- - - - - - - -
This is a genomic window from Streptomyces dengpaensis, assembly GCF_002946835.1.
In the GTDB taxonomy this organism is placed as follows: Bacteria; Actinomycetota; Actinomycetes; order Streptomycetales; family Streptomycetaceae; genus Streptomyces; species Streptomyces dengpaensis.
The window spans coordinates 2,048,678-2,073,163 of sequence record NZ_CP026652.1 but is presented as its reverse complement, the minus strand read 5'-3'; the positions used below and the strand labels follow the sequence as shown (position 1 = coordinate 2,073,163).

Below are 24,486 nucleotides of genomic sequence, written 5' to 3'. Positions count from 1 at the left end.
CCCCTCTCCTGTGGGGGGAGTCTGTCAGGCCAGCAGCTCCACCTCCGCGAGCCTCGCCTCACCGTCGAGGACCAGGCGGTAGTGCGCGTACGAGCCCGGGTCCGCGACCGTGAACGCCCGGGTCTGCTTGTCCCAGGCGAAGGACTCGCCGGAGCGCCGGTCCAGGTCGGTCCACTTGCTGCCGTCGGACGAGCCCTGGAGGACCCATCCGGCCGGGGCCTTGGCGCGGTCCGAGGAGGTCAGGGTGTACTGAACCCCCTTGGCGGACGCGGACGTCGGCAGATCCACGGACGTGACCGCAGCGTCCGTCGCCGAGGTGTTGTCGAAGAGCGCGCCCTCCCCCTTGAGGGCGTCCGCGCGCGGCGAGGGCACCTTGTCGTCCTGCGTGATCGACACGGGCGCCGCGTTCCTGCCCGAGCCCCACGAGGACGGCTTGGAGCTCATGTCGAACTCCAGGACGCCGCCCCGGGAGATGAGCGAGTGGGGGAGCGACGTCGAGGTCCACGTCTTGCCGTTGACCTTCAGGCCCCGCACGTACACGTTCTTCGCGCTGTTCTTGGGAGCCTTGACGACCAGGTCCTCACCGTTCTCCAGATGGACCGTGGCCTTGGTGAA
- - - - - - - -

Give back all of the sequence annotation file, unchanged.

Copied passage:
This is a genomic window from Streptomyces dengpaensis, assembly GCF_002946835.1.
In the GTDB taxonomy this organism is placed as follows: Bacteria; Actinomycetota; Actinomycetes; order Streptomycetales; family Streptomycetaceae; genus Streptomyces; species Streptomyces dengpaensis.
The window spans coordinates 2,048,678-2,073,163 of sequence record NZ_CP026652.1 but is presented as its reverse complement, the minus strand read 5'-3'; the positions used below and the strand labels follow the sequence as shown (position 1 = coordinate 2,073,163).

Below are 24,486 nucleotides of genomic sequence, written 5' to 3'. Positions count from 1 at the left end.
CCCCTCTCCTGTGGGGGGAGTCTGTCAGGCCAGCAGCTCCACCTCCGCGAGCCTCGCCTCACCGTCGAGGACCAGGCGGTAGTGCGCGTACGAGCCCGGGTCCGCGACCGTGAACGCCCGGGTCTGCTTGTCCCAGGCGAAGGACTCGCCGGAGCGCCGGTCCAGGTCGGTCCACTTGCTGCCGTCGGACGAGCCCTGGAGGACCCATCCGGCCGGGGCCTTGGCGCGGTCCGAGGAGGTCAGGGTGTACTGAACCCCCTTGGCGGACGCGGACGTCGGCAGATCCACGGACGTGACCGCAGCGTCCGTCGCCGAGGTGTTGTCGAAGAGCGCGCCCTCCCCCTTGAGGGCGTCCGCGCGCGGCGAGGGCACCTTGTCGTCCTGCGTGATCGACACGGGCGCCGCGTTCCTGCCCGAGCCCCACGAGGACGGCTTGGAGCTCATGTCGAACTCCAGGACGCCGCCCCGGGAGATGAGCGAGTGGGGGAGCGACGTCGAGGTCCACGTCTTGCCGTTGACCTTCAGGCCCCGCACGTACACGTTCTTCGCGCTGTTCTTGGGAGCCTTGACGACCAGGTCCTCACCGTTCTCCAGATGGACCGTGGCCTTGGTGAA